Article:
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  • Writer's pictureJames Danderfer

Paying Tribute to the Masters... By Letting Go of the Masters


Had a fun first night of playing Artie Shaw's Gramercy Five music at Frankie's Jazz Club here in Vancouver (back again tonight). It was my first time performing this repertoire and I wanted to share some thoughts I had:


  1. The Gramercy Five music isn't complicated but it's very detailed. That structure "locks you in" to shorter solos, however it's also somewhat freeing. The built-in structure gives the music momentum all on its own; just like a big band chart would do.

  2. This structured format sets the stage for a different kind of musical conversation among the band members, with each musician forced to say something in a timely manner and then pass it on to the next person. It feels more like 6 people sitting around talking, rather than any given soloist taking centre-stage.

  3. Because of this brevity of solo, you have to bring the energy right away. On the bandstand last night, there were a few times where someone (often myself) began a solo with a slow build-up in intensity, but then... there isn't time to reach a satisfying conclusion. Again, as with big band music, the train is moving, you just gotta hop on!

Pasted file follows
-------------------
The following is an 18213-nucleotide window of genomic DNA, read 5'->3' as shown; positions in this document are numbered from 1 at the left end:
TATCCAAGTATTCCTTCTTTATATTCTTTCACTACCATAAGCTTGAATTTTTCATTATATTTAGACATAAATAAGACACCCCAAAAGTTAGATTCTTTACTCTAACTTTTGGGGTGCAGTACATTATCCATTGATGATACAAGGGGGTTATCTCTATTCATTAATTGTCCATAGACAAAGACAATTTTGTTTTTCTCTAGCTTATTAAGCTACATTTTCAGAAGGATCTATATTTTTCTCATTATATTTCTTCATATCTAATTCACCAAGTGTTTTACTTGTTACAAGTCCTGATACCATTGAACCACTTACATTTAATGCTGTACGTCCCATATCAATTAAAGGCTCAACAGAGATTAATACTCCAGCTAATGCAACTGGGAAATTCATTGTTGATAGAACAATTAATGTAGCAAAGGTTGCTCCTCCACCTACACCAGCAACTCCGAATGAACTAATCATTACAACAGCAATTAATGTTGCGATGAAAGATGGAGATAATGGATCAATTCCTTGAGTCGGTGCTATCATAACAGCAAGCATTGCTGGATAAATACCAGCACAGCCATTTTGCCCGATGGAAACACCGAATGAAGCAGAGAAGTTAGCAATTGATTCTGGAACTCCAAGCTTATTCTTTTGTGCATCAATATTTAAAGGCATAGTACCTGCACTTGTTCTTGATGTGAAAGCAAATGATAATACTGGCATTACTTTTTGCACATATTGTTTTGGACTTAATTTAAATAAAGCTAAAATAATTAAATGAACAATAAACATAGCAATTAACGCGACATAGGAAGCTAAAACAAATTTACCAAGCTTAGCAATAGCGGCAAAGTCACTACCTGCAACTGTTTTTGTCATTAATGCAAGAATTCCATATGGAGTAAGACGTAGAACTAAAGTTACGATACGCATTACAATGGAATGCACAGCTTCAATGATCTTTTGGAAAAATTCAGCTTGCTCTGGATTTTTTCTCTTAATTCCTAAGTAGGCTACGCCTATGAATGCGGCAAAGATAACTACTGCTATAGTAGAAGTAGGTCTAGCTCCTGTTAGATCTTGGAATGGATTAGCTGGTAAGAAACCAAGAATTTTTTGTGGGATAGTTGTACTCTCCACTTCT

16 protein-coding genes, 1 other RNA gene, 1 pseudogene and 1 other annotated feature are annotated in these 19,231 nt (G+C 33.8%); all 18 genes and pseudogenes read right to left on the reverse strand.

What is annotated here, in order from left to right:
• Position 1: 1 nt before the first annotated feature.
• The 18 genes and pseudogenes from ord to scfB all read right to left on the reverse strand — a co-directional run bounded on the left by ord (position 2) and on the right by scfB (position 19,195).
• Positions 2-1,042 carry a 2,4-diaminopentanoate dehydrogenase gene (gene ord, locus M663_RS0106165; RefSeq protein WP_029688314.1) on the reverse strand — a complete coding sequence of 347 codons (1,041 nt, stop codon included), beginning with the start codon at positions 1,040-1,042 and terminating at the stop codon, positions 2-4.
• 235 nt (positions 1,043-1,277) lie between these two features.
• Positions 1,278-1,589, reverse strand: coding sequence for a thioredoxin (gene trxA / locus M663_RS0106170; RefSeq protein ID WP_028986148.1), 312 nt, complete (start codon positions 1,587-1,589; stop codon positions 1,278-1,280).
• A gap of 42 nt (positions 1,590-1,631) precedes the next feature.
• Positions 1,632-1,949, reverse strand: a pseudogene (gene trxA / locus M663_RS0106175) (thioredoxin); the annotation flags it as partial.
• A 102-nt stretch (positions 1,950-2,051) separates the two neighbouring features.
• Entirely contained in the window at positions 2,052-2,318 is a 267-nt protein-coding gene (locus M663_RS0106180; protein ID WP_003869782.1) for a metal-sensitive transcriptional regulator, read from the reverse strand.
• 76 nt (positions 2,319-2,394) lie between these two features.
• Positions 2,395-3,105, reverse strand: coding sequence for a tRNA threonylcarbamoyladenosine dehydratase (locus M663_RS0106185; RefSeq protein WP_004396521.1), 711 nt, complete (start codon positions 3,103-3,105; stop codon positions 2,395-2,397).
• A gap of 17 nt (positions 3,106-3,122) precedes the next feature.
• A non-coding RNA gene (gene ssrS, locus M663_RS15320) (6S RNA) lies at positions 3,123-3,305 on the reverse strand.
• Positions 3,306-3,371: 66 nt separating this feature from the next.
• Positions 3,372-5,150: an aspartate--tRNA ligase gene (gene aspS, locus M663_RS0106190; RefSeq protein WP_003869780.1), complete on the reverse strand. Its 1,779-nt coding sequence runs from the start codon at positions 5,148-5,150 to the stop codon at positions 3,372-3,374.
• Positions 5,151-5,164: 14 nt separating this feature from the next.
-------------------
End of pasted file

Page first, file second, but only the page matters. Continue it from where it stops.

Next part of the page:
For me, paying tribute to Artie Shaw's music is about more than just transcribing the charts, and a tribute to an artist is only as great as the time spent really understanding that artist. Phrasing, note selection, articulations, range, and of course, SOUND. I've listened to this music a lot, I'm talking... since high school, but sitting down with the music and my clarinet, trying to recreate aspects of Artie's style, that's something I haven't done enough of. Not just with Artie, but with a number of my favourite players. As much work as this project has been, it's also shown me how far I have to go. Thankfully, that sounds like fun to me! So I'm looking forward to the work.


Last thought: When performing this music (or any music really) it's so important to let go of 'recreating' anything and just play. What I love about these recordings, and Artie's playing in particular is that it's honest. They're just being themselves, and letting their unique spirits and influences 'dance' in the moment. So if I want to get closer to the core of the music, to capture that sense of spirit, then... I have to let it go. Let go of all the things Artie could do which I cannot, let go of the list of perceived shortcomings, let go of all the things I wish I could do, and just, play.

Thanks for reading and have a great week everyone! JD




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